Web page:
They divided Divine philosophy into two parts: one kind is that of which the knowledge can be acquired through lectures and study in schools and colleges. The second kind of philosophy was that of the Illuminati, or followers of the inner light. The schools of this philosophy were held in silence. Meditating, and turning their faces to the Source of Light, from that central Light the mysteries of the Kingdom were reflected in the hearts of these people. All the Divine problems were solved by this power of illumination.
This Society of Friends increased greatly in Persia, and up to the present time their societies exist. Many books and epistles were written by their leaders. When they assemble in their meeting-house they sit silently and contemplate; their leader opens with a certain proposition, and says to the assembly ‘You must meditate on this problem’. Then, freeing their minds from everything else, they sit and reflect, and before long the answer is revealed to them. Many abstruse divine questions are solved by this illumination. 174
Some of the great questions unfolding from the rays of the Sun of Reality upon the mind of man are: the problem of the reality of the spirit of man; of the birth of the spirit; of its birth from this world into the world of God; the question of the inner life of the spirit and of its fate after its ascension from the body.
They also meditate upon the scientific questions of the day, and these are likewise solved.
These people, who are called ‘Followers of the inner light’, attain to a superlative degree of power, and are entirely freed from blind dogmas and imitations. Men rely on the statements of these people: by themselves — within themselves — they solve all mysteries.
If they find a solution with the assistance of the inner light, they accept it, and afterwards they declare it: otherwise they would consider it a matter of blind imitation. They go so far as to reflect upon the essential nature of the Divinity, of the Divine revelation, of the manifestation of the Deity in this world. All the divine and scientific questions are solved by them through the power of the spirit.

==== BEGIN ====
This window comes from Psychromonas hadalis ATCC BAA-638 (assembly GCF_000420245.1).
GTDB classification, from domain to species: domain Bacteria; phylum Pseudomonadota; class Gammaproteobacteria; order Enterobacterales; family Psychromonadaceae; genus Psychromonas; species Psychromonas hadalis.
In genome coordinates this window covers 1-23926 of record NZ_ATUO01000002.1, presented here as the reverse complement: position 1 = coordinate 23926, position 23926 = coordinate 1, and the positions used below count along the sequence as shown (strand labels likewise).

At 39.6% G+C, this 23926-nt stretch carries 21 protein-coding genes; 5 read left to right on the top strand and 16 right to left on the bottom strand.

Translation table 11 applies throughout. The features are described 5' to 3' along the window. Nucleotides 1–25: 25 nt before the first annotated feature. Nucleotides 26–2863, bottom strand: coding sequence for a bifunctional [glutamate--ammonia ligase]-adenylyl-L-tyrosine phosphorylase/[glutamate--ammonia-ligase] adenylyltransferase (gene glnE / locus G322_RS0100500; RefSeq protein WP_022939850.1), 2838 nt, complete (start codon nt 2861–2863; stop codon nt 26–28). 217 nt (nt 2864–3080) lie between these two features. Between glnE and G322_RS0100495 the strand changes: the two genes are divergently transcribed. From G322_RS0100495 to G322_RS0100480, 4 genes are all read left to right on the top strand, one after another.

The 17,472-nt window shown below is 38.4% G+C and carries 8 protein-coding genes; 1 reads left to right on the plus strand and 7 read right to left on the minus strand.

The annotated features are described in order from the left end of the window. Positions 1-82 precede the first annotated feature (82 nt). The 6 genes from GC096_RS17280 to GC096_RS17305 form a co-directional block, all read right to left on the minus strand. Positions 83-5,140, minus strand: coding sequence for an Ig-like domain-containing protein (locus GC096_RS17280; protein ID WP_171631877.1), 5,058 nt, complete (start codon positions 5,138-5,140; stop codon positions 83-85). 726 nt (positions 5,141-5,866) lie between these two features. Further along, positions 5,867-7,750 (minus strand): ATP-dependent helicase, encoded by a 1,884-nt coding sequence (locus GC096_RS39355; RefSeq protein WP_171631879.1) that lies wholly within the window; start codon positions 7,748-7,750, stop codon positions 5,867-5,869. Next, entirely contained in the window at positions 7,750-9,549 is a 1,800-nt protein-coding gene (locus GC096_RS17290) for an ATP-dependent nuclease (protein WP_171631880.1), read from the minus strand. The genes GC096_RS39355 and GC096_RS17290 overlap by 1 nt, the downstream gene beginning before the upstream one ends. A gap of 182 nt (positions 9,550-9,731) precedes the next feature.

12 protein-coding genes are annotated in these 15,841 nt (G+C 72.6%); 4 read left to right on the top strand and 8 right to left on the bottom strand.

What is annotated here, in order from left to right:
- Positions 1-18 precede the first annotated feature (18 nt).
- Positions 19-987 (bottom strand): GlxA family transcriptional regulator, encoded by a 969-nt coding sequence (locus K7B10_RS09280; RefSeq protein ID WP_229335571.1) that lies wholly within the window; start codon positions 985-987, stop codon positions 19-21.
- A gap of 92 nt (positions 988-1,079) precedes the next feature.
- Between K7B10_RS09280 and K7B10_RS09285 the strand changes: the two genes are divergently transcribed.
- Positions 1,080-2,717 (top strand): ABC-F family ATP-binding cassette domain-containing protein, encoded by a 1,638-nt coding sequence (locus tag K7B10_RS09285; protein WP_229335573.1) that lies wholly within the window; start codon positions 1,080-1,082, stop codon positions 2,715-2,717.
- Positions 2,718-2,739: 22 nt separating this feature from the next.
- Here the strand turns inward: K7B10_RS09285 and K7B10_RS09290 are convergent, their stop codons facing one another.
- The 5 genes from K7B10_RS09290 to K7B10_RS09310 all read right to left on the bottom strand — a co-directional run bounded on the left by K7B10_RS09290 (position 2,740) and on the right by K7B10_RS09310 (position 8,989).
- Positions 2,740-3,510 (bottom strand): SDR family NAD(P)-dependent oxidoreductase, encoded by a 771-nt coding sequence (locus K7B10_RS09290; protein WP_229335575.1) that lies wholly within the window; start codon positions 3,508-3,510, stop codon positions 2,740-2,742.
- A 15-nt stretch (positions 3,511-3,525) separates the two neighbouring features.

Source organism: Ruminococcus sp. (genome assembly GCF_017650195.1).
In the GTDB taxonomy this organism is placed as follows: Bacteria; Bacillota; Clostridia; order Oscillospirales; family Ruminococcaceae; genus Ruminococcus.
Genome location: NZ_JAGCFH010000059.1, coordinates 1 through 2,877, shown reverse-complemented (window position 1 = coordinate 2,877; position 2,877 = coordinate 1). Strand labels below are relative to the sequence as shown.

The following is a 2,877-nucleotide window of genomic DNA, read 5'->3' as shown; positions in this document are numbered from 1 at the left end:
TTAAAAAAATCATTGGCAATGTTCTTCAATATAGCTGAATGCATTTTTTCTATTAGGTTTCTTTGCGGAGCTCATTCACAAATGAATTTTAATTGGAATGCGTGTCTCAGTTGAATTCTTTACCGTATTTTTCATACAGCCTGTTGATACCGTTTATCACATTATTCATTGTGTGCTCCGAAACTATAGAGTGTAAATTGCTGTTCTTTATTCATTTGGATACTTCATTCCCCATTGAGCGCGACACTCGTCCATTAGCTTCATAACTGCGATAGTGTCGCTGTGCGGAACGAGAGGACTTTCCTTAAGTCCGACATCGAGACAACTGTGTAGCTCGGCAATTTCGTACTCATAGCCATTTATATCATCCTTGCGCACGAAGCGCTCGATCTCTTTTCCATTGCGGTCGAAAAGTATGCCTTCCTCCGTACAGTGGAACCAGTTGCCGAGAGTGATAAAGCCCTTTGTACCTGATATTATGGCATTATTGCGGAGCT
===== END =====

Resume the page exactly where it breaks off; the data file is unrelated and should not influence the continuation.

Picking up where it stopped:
Baha’u’llah says there is a sign (from God) in every phenomenon: the sign of the intellect is contemplation and the sign of contemplation is silence, because it is impossible for a man to do two things at one time — he cannot both speak and meditate.
It is an axiomatic fact that while you meditate you are speaking with your own spirit. In that state of mind you put certain questions to your spirit and the spirit answers: the light breaks forth and the reality is revealed.
You cannot apply the name ‘man’ to any being void of this faculty of meditation; without it he would be a mere animal, lower than the beasts.
Through the faculty of meditation man attains to eternal life; through it he receives the breath of the Holy Spirit — the bestowal of the Spirit is given in reflection and meditation.
The spirit of man is itself informed and strengthened during meditation; through it affairs of which man knew nothing are unfolded before his view. Through it he receives Divine inspiration, through it he receives heavenly food.
Meditation is the key for opening the doors of mysteries. In that state man abstracts himself: in that state man withdraws himself from all outside objects; in that subjective mood he is immersed in the ocean of spiritual life and can unfold the secrets of things-in-themselves. To illustrate this, think of man as endowed with two kinds of sight; when the power of insight is being used the outward power of vision does not see.
This faculty of meditation frees man from the animal nature, discerns the reality of things, puts man in touch with God.
This faculty brings forth from the invisible plane the sciences and arts. Through the meditative faculty inventions are made possible, colossal undertakings are carried out; through it governments can run smoothly. Through this faculty man enters into the very Kingdom of God.
Nevertheless some thoughts are useless to man; they are like waves moving in the sea without result. But if the faculty of meditation is bathed in the inner light and characterized with divine attributes, the results will be confirmed.
The meditative faculty is akin to the mirror; if you put it before earthly objects it will reflect them. Therefore if the spirit of man is contemplating earthly subjects he will be informed of these.
But if you turn the mirror of your spirits heavenwards, the heavenly constellations and the rays of the Sun of Reality will be reflected in your hearts, and the virtues of the Kingdom will be obtained.
Therefore let us keep this faculty rightly directed — turning it to the heavenly Sun and not to earthly objects — so that we may discover the secrets of the Kingdom, and comprehend the allegories of the Bible and the mysteries of the spirit.
May we indeed become mirrors reflecting the heavenly realities, and may we become so pure as to reflect the stars of heaven.
(Abdu’l-Baha, Paris Talks, p. 172)
May the light of true religion envelop the whole earth for our children’s sake
divine attributes, eternal life,